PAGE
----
(CBS) This is where the tragedy of foreclosures turns into new hope: 9 a.m. on a Sunday morning in New York City. CBS News
correspondent Anthony Mason reports more than 1,000 bidders signed in for a foreclosure auction, looking to buy a house at 50 or 60 cents on the dollar.
Carolina Madero has her eye on a house in New Rochelle.
“It’s a very nice house,” she said.
After seeing an ad for the auction, Madero, who is single and works for Mastercard, toured the
house in a New York suburb. It’s valued at $500,000, and her limit is $300,000.
“Even though it makes me nervous, I think I could not miss it,” said Madero about the auction.
Like Madero, most of the bidders plan to live in the houses. Two hundred are up for sale. One sells nearly every two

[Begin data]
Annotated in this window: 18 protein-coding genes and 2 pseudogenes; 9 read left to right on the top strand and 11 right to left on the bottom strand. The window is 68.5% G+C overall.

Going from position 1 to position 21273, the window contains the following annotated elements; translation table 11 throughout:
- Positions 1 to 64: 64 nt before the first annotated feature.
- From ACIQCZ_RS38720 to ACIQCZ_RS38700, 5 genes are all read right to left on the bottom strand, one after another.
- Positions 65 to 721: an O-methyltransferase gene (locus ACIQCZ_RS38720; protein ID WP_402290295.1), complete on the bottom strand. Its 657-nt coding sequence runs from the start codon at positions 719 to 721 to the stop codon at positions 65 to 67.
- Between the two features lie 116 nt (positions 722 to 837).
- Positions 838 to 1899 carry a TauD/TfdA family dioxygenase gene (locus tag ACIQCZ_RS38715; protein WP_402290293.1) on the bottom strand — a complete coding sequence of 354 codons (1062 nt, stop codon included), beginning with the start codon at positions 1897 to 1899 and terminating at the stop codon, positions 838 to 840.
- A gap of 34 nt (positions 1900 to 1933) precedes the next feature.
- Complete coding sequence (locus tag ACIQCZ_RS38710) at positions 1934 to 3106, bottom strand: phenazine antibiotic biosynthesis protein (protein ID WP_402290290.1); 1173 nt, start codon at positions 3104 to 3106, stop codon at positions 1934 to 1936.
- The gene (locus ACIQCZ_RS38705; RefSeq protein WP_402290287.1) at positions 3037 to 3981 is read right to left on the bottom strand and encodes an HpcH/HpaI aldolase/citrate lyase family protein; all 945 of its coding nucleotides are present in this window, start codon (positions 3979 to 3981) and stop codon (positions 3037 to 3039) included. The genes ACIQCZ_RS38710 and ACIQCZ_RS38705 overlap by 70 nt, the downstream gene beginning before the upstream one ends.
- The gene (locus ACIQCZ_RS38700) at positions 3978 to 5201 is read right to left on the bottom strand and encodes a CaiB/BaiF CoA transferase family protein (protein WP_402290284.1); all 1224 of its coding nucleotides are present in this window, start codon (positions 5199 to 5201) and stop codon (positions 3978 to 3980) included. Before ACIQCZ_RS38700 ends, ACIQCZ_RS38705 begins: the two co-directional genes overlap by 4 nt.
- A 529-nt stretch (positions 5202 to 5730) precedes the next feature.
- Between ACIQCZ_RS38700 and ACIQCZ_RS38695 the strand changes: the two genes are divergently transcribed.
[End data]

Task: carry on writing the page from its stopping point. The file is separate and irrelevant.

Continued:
“It’s I basically a clearance sale,” said Rob Friedman, the chairman of the Real Estate Disposition Corporation (REDC).
Business for the REDC is booming.
“There’s a lot more foreclosures than there’s ever been,” Friedman said.
The auction company holds sales like this almost every day somewhere in the country. Last year the company sold more than 30,000
foreclosed properties. This year, they expect to sell 50,000.
When Madero’s lot came up, she jumped in. Quickly the bidding went over her $300,000 limit. But then it stalled at $305,000.
“What in the world are we waiting for, folks?” asked the auctioneer.
Suddenly, Madero threw up her hand again, with the winning bid.
“I’m excited. I’m nervous, too,” Madero said. “But I’m excited.”
She called her friends and signed the papers. In minutes, a causality of the housing crisis had become a bargain for its new
owner. – Copyright 2009 (CBS)